agendaNi examines the problems involved in multiple committee membership.
Sitting on more than one committee is “time consuming” and eats into time that could be spent working on constituency matters, two MLAs have told agendaNi.
The Assembly is required to offer every MLA a committee seat. There are 108 MLAs and 191 seats (132 statutory and 59 standing), so some MLAs are sitting on three committees. Two Sinn Féin MLAs sit on four.
Professor Rick Wilford from Queen’s University Belfast believes that being a member of more than one committee creates pressure on an MLA’s time and
has a negative impact because it does not allow them to concentrate on, and become an expert in, the work carried out by a committee.
“Multiple committee membership is not a good idea in principle and it rarely happens in the Scottish Parliament,” he claims, pointing out that it is not compulsory to offer every MSP a committee seat.
Wilford gave three suggestions to the Procedures Committee in December 2007 when it was investigating how committees work:
• the introduction of sub-committees which would carry out field trips on behalf of the parent committees;
• a committee member being appointed as a rapporteur, who would talk to potential witnesses, or other MLAs, and report back to the committee; and
• a substitute system whereby if a member cannot attend a meeting, a named member from their party could attend in their place.
In June 2008 the Procedures Committee released its recommendations for committee membership. It rejected sub- committees, rapporteurs and substitutes but decided to implement joint committees which would enhance the scrutiny of a matter which falls equally to two or more committees. It also agreed to keep the quorum at five but this can be reduced to four under limited circumstances.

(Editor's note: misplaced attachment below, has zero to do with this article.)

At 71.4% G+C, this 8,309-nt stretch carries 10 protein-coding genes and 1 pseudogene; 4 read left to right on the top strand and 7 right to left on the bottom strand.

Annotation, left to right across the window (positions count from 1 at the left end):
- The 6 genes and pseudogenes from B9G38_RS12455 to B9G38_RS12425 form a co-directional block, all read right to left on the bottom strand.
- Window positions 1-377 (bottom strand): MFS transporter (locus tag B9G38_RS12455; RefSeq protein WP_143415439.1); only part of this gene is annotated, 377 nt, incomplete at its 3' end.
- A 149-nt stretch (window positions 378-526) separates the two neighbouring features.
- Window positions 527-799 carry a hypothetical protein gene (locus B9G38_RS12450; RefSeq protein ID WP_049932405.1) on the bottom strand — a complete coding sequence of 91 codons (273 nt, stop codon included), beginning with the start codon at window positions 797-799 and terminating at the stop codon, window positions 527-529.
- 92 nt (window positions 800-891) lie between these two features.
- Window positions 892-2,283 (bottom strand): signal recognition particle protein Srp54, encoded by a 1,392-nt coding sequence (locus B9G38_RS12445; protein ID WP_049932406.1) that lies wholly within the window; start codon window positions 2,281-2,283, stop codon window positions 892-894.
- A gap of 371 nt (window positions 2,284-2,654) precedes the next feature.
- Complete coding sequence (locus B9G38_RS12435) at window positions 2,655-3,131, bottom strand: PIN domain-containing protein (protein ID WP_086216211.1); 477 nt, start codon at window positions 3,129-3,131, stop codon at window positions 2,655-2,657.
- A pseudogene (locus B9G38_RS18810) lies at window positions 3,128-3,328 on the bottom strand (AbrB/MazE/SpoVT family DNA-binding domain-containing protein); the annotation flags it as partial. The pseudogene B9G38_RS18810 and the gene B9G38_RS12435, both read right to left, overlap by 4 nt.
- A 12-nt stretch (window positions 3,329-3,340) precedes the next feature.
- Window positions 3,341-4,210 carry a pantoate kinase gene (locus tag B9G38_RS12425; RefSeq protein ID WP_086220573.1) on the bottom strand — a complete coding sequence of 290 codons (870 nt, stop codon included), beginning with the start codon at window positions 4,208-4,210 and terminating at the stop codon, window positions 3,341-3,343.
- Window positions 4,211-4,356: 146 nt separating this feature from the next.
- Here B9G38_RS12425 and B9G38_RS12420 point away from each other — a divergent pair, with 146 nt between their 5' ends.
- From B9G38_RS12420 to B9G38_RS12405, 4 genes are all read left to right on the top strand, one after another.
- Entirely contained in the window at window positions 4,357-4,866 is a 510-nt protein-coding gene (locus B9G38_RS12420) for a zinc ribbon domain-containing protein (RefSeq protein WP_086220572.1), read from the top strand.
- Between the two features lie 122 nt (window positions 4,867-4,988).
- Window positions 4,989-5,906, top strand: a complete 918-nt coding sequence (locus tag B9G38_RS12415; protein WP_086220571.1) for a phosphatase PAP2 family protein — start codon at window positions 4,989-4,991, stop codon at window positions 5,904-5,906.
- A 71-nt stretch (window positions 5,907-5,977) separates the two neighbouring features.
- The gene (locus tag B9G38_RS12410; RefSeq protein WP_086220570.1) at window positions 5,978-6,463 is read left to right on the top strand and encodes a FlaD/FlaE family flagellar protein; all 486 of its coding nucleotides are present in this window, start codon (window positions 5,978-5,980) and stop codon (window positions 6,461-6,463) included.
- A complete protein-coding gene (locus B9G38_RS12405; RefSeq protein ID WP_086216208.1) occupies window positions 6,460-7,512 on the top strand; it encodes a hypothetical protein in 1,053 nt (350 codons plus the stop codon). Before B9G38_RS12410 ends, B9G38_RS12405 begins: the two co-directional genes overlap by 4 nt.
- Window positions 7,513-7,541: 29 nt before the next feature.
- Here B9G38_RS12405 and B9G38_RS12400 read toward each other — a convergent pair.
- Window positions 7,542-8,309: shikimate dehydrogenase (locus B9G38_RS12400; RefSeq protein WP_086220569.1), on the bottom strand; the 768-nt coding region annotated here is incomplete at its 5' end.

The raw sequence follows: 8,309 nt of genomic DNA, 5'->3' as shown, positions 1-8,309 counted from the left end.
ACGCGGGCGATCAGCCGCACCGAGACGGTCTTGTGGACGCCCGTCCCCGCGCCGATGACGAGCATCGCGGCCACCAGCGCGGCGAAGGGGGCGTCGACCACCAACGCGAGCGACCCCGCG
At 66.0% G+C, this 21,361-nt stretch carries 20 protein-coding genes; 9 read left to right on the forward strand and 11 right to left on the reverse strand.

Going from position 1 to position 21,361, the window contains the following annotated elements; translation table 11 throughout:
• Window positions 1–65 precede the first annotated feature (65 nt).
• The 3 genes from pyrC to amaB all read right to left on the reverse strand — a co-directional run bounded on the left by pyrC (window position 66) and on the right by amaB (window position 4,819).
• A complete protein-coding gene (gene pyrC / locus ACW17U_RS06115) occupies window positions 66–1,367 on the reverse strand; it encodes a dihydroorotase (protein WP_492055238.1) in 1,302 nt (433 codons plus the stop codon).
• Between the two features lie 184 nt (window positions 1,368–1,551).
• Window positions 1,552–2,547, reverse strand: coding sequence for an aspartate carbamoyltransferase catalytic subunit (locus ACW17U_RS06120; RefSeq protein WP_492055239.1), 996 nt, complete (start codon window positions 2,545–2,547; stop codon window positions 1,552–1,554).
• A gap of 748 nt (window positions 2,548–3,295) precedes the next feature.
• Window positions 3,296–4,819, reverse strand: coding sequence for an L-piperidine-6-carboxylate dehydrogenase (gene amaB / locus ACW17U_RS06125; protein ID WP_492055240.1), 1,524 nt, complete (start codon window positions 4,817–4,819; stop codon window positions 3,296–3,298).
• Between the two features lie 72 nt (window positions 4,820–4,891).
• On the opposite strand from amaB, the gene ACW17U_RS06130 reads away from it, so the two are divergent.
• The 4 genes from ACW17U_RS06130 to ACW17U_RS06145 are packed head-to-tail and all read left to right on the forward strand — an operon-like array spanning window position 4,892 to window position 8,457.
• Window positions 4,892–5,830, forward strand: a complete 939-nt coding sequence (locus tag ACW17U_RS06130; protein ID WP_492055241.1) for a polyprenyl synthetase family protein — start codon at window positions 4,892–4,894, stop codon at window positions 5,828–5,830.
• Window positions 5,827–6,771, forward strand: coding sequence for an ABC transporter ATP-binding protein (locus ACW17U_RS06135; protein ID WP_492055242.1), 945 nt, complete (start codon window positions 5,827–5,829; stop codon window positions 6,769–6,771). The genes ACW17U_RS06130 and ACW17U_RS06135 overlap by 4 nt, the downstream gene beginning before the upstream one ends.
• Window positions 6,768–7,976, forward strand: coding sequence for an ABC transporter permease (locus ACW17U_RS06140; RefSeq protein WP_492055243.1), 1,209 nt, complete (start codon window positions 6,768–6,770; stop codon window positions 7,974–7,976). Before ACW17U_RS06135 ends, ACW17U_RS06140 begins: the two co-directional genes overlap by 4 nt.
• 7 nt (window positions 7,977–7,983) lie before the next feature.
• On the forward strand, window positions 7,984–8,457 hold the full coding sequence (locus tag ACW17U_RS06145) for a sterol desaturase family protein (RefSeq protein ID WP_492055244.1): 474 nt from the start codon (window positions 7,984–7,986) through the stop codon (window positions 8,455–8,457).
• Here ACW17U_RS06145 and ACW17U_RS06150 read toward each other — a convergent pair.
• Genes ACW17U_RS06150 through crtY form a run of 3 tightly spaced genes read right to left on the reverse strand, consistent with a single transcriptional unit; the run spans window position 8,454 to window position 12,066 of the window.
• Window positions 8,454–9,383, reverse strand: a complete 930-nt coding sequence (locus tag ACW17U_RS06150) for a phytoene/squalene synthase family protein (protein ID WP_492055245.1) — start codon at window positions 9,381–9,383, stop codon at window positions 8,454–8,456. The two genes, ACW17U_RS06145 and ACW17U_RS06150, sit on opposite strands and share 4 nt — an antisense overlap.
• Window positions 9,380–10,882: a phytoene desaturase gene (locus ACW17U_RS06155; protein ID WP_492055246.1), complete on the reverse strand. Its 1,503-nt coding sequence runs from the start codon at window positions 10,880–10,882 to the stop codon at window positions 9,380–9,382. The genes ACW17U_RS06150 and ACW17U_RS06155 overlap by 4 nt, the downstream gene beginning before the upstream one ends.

Sinn Féin MLA Mickey Brady sits on four committees (Health, Social Development, Standards and Privileges, and Procedures). He finds it “a useful learning curve as a first-time MLA” to sit on two standing committees because he has gained a greater insight into how the Assembly works and what is expected of members.
The workload on the Social Development Committee is “fairly high” but he finds that it matches his background as a welfare rights worker.
Brady worked in the Civil Service for six and a half years and as a volunteer for 27 years dealing with welfare payments. The Newry and Armagh MLA says: “My background is in workers’ rights and fighting for the elderly and that fits in.” The Health Committee “interests me in terms of the elderly and social care,” Brady adds. He has three days in Stormont. His two statutory committees meet on Thursday and Procedures meets on a Tuesday, a plenary day, therefore he has Wednesday and Friday for his constituency work.
DUP MLA Jonathan Craig sits on the Education, Social Development and Audit Committees.
“I think the difficulty with being on so many committees is that you don’t get as much time to spend on constituency work that you would like to do,” he tells agendaNi.
“The Audit Committee is not too busy. It’s a very specific role, we have to ensure the financial security of the Audit Office. The other two are much busier.”
The Social Development Committee has “a very heavy workload” because it is dealing with so much legislation in such a short time. However, the Lagan Valley MLA is “quite content” because he is on two committees that he is “very interested in.”